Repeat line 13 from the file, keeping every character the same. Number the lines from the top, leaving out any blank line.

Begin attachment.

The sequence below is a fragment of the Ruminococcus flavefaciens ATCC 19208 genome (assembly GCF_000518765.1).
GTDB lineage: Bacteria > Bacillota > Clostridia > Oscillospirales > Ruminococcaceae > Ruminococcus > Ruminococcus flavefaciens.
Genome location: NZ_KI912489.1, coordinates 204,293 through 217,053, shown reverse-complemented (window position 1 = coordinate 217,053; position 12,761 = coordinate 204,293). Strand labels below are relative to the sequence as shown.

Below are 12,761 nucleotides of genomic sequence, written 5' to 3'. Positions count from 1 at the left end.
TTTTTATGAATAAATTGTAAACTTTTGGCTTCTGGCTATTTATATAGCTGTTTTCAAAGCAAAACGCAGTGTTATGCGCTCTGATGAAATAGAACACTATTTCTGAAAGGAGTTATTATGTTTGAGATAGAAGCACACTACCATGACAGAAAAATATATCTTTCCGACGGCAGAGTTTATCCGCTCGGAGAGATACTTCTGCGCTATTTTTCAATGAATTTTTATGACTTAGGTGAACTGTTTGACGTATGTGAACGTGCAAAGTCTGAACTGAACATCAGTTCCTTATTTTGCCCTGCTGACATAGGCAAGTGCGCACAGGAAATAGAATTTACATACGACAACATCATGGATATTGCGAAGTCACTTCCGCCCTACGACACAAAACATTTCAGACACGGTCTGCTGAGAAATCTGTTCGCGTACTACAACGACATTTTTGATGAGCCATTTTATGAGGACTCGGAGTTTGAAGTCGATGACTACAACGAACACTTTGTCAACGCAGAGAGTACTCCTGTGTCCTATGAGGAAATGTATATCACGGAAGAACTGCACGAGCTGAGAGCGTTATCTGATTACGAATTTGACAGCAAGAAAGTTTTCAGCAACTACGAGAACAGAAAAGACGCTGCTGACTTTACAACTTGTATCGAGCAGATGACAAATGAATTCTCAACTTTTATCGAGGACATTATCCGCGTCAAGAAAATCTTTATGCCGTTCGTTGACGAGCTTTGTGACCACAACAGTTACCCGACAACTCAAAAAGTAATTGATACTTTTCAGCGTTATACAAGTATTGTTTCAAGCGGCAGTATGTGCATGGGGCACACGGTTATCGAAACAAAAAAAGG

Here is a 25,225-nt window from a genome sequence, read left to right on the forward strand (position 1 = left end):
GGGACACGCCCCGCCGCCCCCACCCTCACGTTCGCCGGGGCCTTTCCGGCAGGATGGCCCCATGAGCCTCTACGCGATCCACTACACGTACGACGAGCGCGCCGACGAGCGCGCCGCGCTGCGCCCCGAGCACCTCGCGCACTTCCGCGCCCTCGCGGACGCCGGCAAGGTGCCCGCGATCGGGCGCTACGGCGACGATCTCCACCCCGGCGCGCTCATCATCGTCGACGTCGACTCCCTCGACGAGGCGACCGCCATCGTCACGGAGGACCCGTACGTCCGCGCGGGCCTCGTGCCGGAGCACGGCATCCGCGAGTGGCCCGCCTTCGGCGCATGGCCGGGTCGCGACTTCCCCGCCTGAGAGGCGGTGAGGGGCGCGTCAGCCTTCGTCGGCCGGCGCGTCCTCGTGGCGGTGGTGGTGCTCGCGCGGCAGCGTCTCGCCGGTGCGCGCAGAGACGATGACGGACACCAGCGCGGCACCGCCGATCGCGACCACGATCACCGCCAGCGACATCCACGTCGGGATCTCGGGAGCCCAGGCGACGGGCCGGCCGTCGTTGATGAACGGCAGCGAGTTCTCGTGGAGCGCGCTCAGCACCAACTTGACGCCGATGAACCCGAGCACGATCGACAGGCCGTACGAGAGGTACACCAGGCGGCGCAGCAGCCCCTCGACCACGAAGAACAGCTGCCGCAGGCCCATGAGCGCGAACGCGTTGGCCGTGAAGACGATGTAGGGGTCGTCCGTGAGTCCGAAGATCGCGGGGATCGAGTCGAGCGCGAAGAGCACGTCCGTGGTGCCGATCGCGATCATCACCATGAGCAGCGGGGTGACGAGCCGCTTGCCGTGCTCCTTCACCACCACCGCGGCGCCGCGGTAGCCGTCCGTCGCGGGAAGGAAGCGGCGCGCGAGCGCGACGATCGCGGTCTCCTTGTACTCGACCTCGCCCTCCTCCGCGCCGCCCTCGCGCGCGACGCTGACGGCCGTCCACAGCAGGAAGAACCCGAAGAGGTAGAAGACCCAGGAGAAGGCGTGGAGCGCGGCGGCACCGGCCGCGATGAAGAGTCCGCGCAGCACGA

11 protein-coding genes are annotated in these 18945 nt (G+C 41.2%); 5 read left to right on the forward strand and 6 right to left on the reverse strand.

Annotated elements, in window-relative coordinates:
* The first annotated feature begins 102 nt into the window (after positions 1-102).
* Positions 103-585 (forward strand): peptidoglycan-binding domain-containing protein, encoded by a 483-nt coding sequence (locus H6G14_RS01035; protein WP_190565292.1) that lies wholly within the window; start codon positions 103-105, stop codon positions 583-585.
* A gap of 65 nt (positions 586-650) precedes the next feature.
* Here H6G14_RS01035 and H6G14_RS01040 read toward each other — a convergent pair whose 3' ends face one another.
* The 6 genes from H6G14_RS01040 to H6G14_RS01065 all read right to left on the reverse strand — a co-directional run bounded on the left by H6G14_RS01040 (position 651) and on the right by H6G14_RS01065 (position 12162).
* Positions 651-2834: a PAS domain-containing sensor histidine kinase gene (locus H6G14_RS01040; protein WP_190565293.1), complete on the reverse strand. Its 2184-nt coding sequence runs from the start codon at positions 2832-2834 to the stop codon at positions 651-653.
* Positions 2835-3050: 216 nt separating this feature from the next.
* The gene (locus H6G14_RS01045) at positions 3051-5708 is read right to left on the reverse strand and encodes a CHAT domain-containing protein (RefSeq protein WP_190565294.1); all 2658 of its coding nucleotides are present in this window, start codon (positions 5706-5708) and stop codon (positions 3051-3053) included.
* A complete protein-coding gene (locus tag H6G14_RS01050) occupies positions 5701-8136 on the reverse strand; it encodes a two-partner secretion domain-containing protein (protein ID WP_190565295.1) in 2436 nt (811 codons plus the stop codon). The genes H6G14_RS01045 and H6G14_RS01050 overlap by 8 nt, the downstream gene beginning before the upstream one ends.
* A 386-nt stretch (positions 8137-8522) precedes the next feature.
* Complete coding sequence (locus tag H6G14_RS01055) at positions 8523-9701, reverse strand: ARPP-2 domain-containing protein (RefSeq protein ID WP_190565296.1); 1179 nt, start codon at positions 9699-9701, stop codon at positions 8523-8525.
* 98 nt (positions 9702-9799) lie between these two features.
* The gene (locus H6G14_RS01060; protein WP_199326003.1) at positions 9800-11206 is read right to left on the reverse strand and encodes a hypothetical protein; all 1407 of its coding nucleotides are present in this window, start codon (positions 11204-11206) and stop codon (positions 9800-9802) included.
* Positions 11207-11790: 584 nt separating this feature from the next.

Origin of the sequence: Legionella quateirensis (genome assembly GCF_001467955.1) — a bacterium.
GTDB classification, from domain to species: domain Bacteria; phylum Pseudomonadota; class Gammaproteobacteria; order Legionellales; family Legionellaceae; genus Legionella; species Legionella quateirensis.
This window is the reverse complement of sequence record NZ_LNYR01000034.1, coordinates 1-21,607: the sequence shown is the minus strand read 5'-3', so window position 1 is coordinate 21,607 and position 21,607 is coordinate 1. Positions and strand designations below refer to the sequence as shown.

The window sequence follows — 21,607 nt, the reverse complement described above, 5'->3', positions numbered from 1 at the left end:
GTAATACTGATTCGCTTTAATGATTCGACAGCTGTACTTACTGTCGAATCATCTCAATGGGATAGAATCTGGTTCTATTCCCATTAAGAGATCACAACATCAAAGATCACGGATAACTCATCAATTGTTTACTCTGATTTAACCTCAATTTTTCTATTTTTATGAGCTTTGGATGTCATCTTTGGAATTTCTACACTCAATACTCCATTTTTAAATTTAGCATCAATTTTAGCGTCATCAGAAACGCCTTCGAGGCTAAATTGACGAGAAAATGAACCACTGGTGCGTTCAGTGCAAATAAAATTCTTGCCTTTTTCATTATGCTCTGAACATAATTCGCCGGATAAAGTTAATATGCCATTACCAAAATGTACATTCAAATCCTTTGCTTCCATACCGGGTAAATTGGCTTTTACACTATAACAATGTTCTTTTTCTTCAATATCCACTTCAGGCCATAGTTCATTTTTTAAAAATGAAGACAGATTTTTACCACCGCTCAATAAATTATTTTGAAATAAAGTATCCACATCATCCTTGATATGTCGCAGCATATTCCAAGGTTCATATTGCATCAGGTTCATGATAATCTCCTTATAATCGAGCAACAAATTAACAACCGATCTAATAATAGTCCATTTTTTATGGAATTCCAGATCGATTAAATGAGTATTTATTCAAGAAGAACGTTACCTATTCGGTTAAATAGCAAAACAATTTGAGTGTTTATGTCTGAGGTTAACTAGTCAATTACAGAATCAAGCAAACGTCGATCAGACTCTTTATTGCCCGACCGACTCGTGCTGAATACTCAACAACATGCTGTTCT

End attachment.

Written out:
* Here H6G14_RS01035 and H6G14_RS01040 read toward each other — a convergent pair whose 3' ends face one another.